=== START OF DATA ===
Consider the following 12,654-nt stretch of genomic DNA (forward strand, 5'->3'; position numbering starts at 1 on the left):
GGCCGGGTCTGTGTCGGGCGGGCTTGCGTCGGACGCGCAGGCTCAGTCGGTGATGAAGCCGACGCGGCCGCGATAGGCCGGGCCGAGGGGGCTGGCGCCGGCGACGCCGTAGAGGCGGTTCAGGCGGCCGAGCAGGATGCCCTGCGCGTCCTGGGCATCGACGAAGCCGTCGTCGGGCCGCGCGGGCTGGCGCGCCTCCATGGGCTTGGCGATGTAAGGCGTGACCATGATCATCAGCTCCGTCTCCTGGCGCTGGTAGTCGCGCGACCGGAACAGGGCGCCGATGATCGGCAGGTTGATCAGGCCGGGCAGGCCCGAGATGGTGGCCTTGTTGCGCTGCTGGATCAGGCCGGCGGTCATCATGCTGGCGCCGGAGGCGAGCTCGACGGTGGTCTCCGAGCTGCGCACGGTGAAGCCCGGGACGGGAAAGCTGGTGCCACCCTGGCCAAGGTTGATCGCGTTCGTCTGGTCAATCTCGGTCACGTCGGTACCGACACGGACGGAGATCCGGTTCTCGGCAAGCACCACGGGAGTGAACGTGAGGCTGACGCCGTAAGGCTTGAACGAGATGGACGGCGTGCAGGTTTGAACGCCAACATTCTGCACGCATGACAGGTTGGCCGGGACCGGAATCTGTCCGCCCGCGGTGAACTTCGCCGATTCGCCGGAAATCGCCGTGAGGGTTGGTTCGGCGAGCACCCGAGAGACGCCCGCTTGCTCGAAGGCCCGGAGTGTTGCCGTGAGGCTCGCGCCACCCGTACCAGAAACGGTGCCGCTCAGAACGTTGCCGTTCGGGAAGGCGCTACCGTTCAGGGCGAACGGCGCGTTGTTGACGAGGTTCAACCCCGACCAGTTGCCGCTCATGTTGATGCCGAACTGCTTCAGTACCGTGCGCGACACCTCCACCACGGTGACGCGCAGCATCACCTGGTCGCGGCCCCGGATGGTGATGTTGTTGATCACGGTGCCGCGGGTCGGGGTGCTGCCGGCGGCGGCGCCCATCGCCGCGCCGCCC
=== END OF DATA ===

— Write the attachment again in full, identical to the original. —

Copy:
Consider the following 12,654-nt stretch of genomic DNA (forward strand, 5'->3'; position numbering starts at 1 on the left):
GGCCGGGTCTGTGTCGGGCGGGCTTGCGTCGGACGCGCAGGCTCAGTCGGTGATGAAGCCGACGCGGCCGCGATAGGCCGGGCCGAGGGGGCTGGCGCCGGCGACGCCGTAGAGGCGGTTCAGGCGGCCGAGCAGGATGCCCTGCGCGTCCTGGGCATCGACGAAGCCGTCGTCGGGCCGCGCGGGCTGGCGCGCCTCCATGGGCTTGGCGATGTAAGGCGTGACCATGATCATCAGCTCCGTCTCCTGGCGCTGGTAGTCGCGCGACCGGAACAGGGCGCCGATGATCGGCAGGTTGATCAGGCCGGGCAGGCCCGAGATGGTGGCCTTGTTGCGCTGCTGGATCAGGCCGGCGGTCATCATGCTGGCGCCGGAGGCGAGCTCGACGGTGGTCTCCGAGCTGCGCACGGTGAAGCCCGGGACGGGAAAGCTGGTGCCACCCTGGCCAAGGTTGATCGCGTTCGTCTGGTCAATCTCGGTCACGTCGGTACCGACACGGACGGAGATCCGGTTCTCGGCAAGCACCACGGGAGTGAACGTGAGGCTGACGCCGTAAGGCTTGAACGAGATGGACGGCGTGCAGGTTTGAACGCCAACATTCTGCACGCATGACAGGTTGGCCGGGACCGGAATCTGTCCGCCCGCGGTGAACTTCGCCGATTCGCCGGAAATCGCCGTGAGGGTTGGTTCGGCGAGCACCCGAGAGACGCCCGCTTGCTCGAAGGCCCGGAGTGTTGCCGTGAGGCTCGCGCCACCCGTACCAGAAACGGTGCCGCTCAGAACGTTGCCGTTCGGGAAGGCGCTACCGTTCAGGGCGAACGGCGCGTTGTTGACGAGGTTCAACCCCGACCAGTTGCCGCTCATGTTGATGCCGAACTGCTTCAGTACCGTGCGCGACACCTCCACCACGGTGACGCGCAGCATCACCTGGTCGCGGCCCCGGATGGTGATGTTGTTGATCACGGTGCCGCGGGTCGGGGTGCTGCCGGCGGCGGCGCCCATCGCCGCGCCGCCC